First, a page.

Myths Facts

The truth about paper

Deforestation is increasing, we are destroying the last forests
700,000 hectares more forest per annum in Europe

The global rate of deforestation is decreasing. Forest areas are growing in Europe

  • 31% of the total land area of the planet is covered by forests
  • 4,000 million hectares of forests
  • 0.6 hectares per inhabitant

The rate of deforestation is decreasing

The net loss of forests in the world has been reduced quite considerably: it has gone from 8.3 million hectares per annum in the 1990s to 5.2 million hectares per annum in the period 2000-2010. All this is due to the natural expansion of forests and to reforestation, to tree planting.

In the period 2000-2010, in Europe and Asia, forests have grown and in North and Central America they are maintained:

  • 7700,000 hectares more forest per annum in Europe
  • 2.2 million hectares more forest in per annum in Asia

FAO: Global Forest Resource Assessment. 2010

Spain is becoming a desert
European countries with most forests: Russia, Sweden, Finland and Spain

Spain is one of the countries in the world with the largest increase in forest area

The largest forest areas in Europe are those of Russia, Sweden, Finland, Spain and France.

FAO: Global Forest Resource Assessment. 2010

In Spain forests have increased.
1990 – 13.8 million hectares
2000 – 17.0 million hectares
2005 – 17.3 million hectares
2010 – 18.2 million hectares

DG Rural Development and Forestry Policy MAGRAMA

Annual growth of wood in Spain
46.3 million m3 w/b

Annual wood felling in Spain for all uses ⇒15,5 million m3 w/b ⇒ 33% annual growth in wood

ASPAPEL: Statistical report 2013

Forests are destroyed to make paper
Wood for paper is grown in plantations

More paper = More trees

Deforestation is largely due to conversion of forests to arable land.

FAO: Global Forest Resource Assessment, 2010

  • Paper is NOT manufactured from exotic species from tropical forests, nor from deciduous or evergreen oaks or beech.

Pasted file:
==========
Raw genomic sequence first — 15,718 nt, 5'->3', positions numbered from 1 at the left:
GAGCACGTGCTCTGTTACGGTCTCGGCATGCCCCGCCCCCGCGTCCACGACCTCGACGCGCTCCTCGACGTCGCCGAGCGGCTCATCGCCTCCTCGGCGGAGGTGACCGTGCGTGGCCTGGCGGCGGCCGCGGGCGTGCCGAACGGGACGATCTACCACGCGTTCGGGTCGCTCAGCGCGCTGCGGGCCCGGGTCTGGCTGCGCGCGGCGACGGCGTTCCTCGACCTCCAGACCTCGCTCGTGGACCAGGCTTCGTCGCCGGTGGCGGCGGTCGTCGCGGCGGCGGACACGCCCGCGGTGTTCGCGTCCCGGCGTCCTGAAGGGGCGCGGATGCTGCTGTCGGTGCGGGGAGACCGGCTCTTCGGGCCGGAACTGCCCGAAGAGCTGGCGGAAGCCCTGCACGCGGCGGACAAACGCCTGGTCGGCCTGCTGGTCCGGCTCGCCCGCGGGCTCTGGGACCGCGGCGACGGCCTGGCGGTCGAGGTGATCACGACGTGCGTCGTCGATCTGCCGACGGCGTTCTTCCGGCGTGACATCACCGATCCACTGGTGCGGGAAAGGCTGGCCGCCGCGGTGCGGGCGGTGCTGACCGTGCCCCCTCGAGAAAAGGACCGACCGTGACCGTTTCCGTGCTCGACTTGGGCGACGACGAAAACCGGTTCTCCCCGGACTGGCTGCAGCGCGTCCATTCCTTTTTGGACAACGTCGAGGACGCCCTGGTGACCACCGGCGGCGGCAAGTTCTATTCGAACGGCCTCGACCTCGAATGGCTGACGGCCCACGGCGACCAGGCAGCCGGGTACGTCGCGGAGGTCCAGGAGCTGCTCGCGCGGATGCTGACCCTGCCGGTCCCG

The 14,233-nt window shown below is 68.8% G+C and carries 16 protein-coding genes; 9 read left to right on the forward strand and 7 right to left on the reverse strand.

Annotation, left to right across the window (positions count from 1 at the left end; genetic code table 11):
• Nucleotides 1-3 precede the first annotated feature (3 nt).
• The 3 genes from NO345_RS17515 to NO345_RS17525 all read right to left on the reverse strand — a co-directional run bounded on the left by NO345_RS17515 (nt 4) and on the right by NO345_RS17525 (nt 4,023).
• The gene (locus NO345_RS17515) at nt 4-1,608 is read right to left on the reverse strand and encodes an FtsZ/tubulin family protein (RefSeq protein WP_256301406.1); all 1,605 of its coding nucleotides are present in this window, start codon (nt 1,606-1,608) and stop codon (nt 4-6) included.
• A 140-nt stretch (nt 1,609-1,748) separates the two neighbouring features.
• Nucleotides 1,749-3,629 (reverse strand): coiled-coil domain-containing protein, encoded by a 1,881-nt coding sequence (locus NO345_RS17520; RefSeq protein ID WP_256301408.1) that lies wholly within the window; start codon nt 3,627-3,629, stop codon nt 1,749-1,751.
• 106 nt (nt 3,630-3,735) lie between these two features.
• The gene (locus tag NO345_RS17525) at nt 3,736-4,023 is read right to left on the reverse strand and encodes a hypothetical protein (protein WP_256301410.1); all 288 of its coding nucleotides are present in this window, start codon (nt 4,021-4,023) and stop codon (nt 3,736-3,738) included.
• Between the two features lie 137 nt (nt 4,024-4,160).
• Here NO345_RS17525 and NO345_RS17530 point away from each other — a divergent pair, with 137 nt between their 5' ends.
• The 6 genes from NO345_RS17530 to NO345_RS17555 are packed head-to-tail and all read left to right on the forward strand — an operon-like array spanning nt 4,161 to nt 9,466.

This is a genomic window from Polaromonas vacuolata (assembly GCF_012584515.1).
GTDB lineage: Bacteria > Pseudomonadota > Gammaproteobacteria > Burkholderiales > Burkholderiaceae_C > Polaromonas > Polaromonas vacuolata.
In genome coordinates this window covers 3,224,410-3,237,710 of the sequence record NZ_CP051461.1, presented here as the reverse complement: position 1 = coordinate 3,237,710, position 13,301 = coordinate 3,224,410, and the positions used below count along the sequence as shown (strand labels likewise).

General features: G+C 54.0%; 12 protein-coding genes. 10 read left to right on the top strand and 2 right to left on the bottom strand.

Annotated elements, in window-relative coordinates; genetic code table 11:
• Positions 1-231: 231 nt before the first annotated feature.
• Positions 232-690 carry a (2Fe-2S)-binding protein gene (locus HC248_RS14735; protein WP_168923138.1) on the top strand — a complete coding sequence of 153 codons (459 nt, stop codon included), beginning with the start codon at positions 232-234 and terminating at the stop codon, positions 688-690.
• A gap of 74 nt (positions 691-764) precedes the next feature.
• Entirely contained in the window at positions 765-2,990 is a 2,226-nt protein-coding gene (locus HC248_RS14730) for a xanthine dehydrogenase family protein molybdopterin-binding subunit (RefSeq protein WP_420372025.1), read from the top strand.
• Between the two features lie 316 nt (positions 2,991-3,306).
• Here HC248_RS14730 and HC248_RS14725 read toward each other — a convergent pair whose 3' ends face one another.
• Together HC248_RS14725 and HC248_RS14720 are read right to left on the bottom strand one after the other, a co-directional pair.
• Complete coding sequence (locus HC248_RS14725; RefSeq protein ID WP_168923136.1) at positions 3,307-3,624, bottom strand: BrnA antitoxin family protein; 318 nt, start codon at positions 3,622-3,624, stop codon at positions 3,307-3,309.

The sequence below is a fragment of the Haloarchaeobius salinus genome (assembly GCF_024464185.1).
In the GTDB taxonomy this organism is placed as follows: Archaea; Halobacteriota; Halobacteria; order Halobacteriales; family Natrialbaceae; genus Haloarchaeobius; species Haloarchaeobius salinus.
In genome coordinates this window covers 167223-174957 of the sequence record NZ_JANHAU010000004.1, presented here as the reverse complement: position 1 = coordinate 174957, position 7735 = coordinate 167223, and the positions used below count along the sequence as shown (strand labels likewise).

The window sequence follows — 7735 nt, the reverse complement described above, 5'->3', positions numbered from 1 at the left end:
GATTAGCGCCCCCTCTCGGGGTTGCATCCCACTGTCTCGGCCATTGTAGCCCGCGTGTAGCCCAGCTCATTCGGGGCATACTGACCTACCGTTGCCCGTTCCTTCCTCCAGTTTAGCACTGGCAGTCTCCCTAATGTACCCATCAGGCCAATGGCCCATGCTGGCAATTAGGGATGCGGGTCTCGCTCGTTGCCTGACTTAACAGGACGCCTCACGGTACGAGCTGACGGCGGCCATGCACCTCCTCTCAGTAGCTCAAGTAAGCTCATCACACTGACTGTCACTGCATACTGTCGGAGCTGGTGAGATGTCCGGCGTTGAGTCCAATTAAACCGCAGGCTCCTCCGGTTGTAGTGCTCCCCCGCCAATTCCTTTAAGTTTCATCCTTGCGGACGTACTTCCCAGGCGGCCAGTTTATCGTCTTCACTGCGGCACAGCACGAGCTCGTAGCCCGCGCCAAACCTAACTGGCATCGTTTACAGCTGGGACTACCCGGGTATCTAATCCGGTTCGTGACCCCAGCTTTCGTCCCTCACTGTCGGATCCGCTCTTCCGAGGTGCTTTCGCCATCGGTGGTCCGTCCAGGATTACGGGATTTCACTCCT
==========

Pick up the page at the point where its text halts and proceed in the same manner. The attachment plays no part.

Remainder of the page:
• The wood used for paper making are fast growing species (mainly eucalyptus and pine in Spain), that is purpose grown in forest plantations that are being continually regenerated and replanted and that would not otherwise exist.
  • The Spanish paper sector manufactures about two million tonnes of cellulose per annum, for which it uses about six million cubic metres of eucalyptus and pine wood, grown for that purpose in forest plantations, that are planted and maintained for that purpose

ASPAPEL: Statistical Report 2013

There are so many plantations: they are filling Spain with eucalyptus trees
Plantations for paper: 2.7% of the total area of forests in Spain

Paper plantations are established on fallow land and help to preserve the forests

Total area of woods: 18.2 million hectares. DG Rural Development and Forestry Policy MAGRAMA

Plantations of pine and eucalyptus for paper: 487,510 hectares ⇒ 2,7% of the total area. ASPAPEL: Update 2014 Sustainability Memorandum

The plantations are made on land that is fallow due to abandonment of agricultural crops so tree covered areas are increased due to the plantations.

Plantations of fast growing species, precisely due to that specific characteristic, allow the largest amount of wood to be obtained from the least area and thus preserve the forests.

Plantations are damaging to the environment
Paper plantations store 32 million tonnes of CO2 equivalent

Paper plantations are efficient carbon sinks

Plantations of fast growing species (eucalyptus, pine) are large CO  sinks and help to halt climate change. Once the wood reaches maturity, it ceases to capture carbon, so these productive plantations are an environmental opportunity. The 487,510 hectares of pine and eucalyptus plantations for paper store million tonnes of CO2 equivalent.

DG of Rural Development and Forestry Policy MAGRAMA

The carbon stored is not released when the tree is felled, but rather remains in the forestry products. For example,  in  books,  the  paper  is  stored  for  decades  -and  generations-  in  our  libraries;  and  through recycling, the paper extends the term of that carbon sequestration.

1 kilo of paper stores 1.3 kilos of CO2,

depending on the proportion of cellulose fibres comprising it*

Plantations allow effective control of soil erosion thanks to their roots and help to regulate the water cycle through their branches and leaves that retain rain water, so it reaches the ground with less force, remains on the surface and gradually penetrates the deepest layers.

Plantations are managed sustainably, assuring maintenance of their ecological, social and economic functions, which is certified through forestry certification systems such as FSC, PEFC…

(*) According to the procedure to calculate CO  included in the paper -biogenic-.